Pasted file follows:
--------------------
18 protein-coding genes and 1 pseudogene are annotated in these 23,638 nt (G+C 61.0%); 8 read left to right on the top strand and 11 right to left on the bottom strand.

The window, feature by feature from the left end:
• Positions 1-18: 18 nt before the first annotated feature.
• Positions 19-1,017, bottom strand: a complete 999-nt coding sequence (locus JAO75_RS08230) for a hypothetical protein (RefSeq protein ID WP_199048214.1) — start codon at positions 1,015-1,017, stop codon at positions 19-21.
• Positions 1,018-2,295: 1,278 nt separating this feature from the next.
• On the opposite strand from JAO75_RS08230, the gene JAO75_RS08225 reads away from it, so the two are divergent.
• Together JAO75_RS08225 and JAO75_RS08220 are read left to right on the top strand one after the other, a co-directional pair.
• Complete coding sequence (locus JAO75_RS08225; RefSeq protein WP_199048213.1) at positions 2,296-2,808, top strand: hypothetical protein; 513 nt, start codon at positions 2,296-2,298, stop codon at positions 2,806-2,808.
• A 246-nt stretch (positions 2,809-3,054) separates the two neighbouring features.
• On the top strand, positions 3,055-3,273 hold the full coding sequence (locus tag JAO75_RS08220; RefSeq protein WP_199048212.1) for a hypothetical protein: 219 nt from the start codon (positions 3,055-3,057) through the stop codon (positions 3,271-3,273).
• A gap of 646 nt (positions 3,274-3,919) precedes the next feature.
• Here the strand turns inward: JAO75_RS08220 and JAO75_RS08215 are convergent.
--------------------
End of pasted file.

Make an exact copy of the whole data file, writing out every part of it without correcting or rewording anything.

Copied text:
18 protein-coding genes and 1 pseudogene are annotated in these 23,638 nt (G+C 61.0%); 8 read left to right on the top strand and 11 right to left on the bottom strand.

The window, feature by feature from the left end:
• Positions 1-18: 18 nt before the first annotated feature.
• Positions 19-1,017, bottom strand: a complete 999-nt coding sequence (locus JAO75_RS08230) for a hypothetical protein (RefSeq protein ID WP_199048214.1) — start codon at positions 1,015-1,017, stop codon at positions 19-21.
• Positions 1,018-2,295: 1,278 nt separating this feature from the next.
• On the opposite strand from JAO75_RS08230, the gene JAO75_RS08225 reads away from it, so the two are divergent.
• Together JAO75_RS08225 and JAO75_RS08220 are read left to right on the top strand one after the other, a co-directional pair.
• Complete coding sequence (locus JAO75_RS08225; RefSeq protein WP_199048213.1) at positions 2,296-2,808, top strand: hypothetical protein; 513 nt, start codon at positions 2,296-2,298, stop codon at positions 2,806-2,808.
• A 246-nt stretch (positions 2,809-3,054) separates the two neighbouring features.
• On the top strand, positions 3,055-3,273 hold the full coding sequence (locus tag JAO75_RS08220; RefSeq protein WP_199048212.1) for a hypothetical protein: 219 nt from the start codon (positions 3,055-3,057) through the stop codon (positions 3,271-3,273).
• A gap of 646 nt (positions 3,274-3,919) precedes the next feature.
• Here the strand turns inward: JAO75_RS08220 and JAO75_RS08215 are convergent.